Imatinib (INN), marketed by Novartis as Gleevec (U.S.) or Glivec (Europe/Australia/Latin America) & markered by Natco as Veenat (India), and sometimes referred to by its investigational name STI-571, is a tyrosine-kinase inhibitor used in the treatment of multiple cancers, most notably Philadelphia chromosome-positive (Ph+) chronic myelogenous leukemia (CML). Like all tyrosine-kinase inhibitors, imatinib works by preventing a tyrosine kinase enzyme, in this case BCR-Abl, from phosphorylating subsequent proteins and initiating the signaling cascade necessary for cancer development, thus preventing the growth of cancer cells and leading to their death by apoptosis. Because the BCR-Abl tyrosine kinase enzyme exists only in cancer cells and not in healthy cells, imatinib works as a form of targeted therapy—only cancer cells are killed through the drug’s action. In this regard, imatinib was one of the first cancer therapies to show the potential for such targeted action, and is often cited as a paradigm for research in cancer therapeutics.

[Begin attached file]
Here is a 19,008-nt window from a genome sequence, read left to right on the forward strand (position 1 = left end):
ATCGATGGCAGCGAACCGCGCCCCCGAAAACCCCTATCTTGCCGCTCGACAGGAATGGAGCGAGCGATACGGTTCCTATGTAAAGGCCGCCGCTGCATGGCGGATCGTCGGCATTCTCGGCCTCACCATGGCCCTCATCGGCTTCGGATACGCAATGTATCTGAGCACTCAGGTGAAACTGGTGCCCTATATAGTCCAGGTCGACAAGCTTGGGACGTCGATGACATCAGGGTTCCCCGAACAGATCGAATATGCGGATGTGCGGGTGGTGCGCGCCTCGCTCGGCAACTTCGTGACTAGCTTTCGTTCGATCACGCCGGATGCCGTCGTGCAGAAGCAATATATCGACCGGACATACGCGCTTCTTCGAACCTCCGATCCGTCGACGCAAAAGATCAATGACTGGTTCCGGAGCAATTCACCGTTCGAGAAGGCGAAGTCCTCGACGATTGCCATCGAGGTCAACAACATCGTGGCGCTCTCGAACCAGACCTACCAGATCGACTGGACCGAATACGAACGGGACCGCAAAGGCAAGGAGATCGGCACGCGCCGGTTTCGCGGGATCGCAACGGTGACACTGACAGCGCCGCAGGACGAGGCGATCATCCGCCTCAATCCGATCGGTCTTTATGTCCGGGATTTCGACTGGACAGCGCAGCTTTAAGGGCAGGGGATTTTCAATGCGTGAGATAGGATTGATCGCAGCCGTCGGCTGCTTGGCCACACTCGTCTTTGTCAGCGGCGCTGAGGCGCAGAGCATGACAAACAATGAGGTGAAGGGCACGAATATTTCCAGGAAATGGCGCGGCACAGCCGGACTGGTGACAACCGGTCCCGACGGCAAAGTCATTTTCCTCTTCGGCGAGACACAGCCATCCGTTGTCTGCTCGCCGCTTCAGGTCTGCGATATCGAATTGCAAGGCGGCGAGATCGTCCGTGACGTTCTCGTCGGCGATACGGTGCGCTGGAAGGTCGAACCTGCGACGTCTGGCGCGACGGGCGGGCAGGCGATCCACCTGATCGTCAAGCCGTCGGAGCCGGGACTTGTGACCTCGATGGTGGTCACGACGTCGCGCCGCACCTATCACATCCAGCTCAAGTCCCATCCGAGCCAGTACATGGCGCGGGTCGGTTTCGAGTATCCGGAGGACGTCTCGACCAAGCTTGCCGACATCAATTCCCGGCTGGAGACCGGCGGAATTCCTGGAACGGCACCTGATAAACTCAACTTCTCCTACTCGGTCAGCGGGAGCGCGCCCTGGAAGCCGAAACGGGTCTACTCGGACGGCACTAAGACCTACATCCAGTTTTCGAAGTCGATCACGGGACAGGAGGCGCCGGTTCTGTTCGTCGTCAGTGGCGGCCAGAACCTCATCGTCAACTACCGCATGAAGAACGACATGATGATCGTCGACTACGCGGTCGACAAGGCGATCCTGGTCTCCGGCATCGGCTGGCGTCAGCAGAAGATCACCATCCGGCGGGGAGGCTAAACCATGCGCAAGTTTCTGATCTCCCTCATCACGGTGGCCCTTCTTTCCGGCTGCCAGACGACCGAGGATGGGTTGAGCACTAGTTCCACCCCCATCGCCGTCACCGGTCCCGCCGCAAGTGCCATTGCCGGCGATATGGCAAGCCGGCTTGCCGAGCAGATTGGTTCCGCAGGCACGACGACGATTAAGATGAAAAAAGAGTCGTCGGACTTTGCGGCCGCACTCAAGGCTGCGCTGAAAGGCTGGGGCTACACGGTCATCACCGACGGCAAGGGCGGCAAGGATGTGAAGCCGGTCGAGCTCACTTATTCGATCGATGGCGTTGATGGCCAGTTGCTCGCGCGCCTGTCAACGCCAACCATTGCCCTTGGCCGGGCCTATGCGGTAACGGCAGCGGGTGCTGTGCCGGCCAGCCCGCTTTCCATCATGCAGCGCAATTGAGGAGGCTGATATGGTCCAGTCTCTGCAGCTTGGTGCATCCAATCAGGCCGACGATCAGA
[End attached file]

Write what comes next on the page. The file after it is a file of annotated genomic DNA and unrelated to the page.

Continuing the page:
Imatinib has been cited as the first of the exceptionally expensive cancer drugs, costing $92,000 a year. Doctors and patients complain that this is excessive, given that its development costs have been recovered many times over, and that the costs of synthesizing the drug are orders of magnitude lower. In the USA, the patent protecting the active principal will expire on 4 January 2015 while the patent protecting the beta crystal form of the active principal ingredient will expire on 23 May 2019.

The developers of imatinib were awarded the Lasker Award in 2009 and the Japan Prize in 2012.

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